Baseball team owners have selected MLB chief operating officer Rob Manfred to replace outgoing commissioner Bud Selig next year, according to multiple media reports.

The team owners were deciding between Manfred and Red Sox chairman Tom Werner on the last day of their quarterly owners meetings in Baltimore. Manfred fell one vote short of the 23 votes he needed for a three-quarters majority in the first two rounds of voting, but was elected after a third round of voting.

According to reporting by the New York Daily News, the Blue Jays, Red Sox, White Sox, Nationals, Angels, Athletics, Diamondbacks, and Reds were the eight teams voting against Manfred in the first two rounds.

The final round of voting ended up with all 30 teams unanimously voting for Manfred, according to a tweet from Bill Shaikin of the L.A. Times, who went on to call the final vote "an olive branch for posterity" by the seven holdout owners who were still in favor of Werner.

The two were selected as finalists for the position last week along with MLB vice president of business Tim Brosnan, who dropped out of consideration shortly before Thursday's vote.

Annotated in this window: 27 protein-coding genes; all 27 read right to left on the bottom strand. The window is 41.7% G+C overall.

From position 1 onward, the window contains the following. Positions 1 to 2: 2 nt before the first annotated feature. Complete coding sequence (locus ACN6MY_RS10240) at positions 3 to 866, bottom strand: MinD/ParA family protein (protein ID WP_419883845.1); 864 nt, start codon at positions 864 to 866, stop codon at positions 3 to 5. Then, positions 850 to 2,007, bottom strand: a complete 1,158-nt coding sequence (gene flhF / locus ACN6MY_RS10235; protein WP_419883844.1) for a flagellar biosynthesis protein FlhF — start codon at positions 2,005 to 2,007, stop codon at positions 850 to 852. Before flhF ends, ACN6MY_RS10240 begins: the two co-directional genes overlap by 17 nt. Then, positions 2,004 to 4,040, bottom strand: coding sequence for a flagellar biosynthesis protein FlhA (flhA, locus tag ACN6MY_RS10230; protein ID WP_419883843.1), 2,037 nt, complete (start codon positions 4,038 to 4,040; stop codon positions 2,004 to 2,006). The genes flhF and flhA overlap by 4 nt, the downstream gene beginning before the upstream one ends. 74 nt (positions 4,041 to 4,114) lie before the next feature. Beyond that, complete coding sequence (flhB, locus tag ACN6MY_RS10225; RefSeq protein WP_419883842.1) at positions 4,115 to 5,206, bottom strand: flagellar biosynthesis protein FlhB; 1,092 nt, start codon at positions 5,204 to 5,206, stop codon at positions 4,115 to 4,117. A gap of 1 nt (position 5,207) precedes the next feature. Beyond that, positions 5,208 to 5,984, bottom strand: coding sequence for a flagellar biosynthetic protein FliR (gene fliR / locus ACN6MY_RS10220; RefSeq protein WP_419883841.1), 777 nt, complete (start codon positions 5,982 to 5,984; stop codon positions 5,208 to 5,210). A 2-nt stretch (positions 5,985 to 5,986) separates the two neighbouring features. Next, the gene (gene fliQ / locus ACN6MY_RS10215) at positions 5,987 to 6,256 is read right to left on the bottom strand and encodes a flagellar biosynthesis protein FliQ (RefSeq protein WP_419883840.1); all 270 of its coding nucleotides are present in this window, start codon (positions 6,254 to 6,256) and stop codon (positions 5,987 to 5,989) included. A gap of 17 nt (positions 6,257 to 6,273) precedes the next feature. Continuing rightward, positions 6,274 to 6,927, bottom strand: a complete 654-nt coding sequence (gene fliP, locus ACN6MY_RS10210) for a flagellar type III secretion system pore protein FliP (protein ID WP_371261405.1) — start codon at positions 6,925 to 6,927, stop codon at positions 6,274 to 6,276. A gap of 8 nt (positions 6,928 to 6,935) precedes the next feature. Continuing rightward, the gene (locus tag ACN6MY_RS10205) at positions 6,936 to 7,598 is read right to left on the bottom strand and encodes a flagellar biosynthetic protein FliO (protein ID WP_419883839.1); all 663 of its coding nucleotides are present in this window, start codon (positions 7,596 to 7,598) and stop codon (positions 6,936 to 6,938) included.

Manfred, who had long been viewed as the favorite to succeed Selig, was elevated to COO in September by Selig. He had spent the previous 15 years as MLB's executive vice president of labor relations, working closely with Selig.

Werner has been a member of the Red Sox ownership group for 12 years after previously owning the San Diego Padres for more than a decade. Before he got into baseball, he was a TV executive, helping create sitcoms like "Mork & Mindy," "Bosom Buddies," "Soap" and "Taxi" before co-founding The Carsey-Werner Company, which created a number of hit sitcoms, including "The Cosby Show," "Roseanne" and "That '70s Show."

Selig, who is retiring at age 80 after 22 years as commissioner, will step down at the end of his term on Jan. 24, 2015. However, he is expected to remain involved in baseball in some limited capacity even after retiring as commissioner.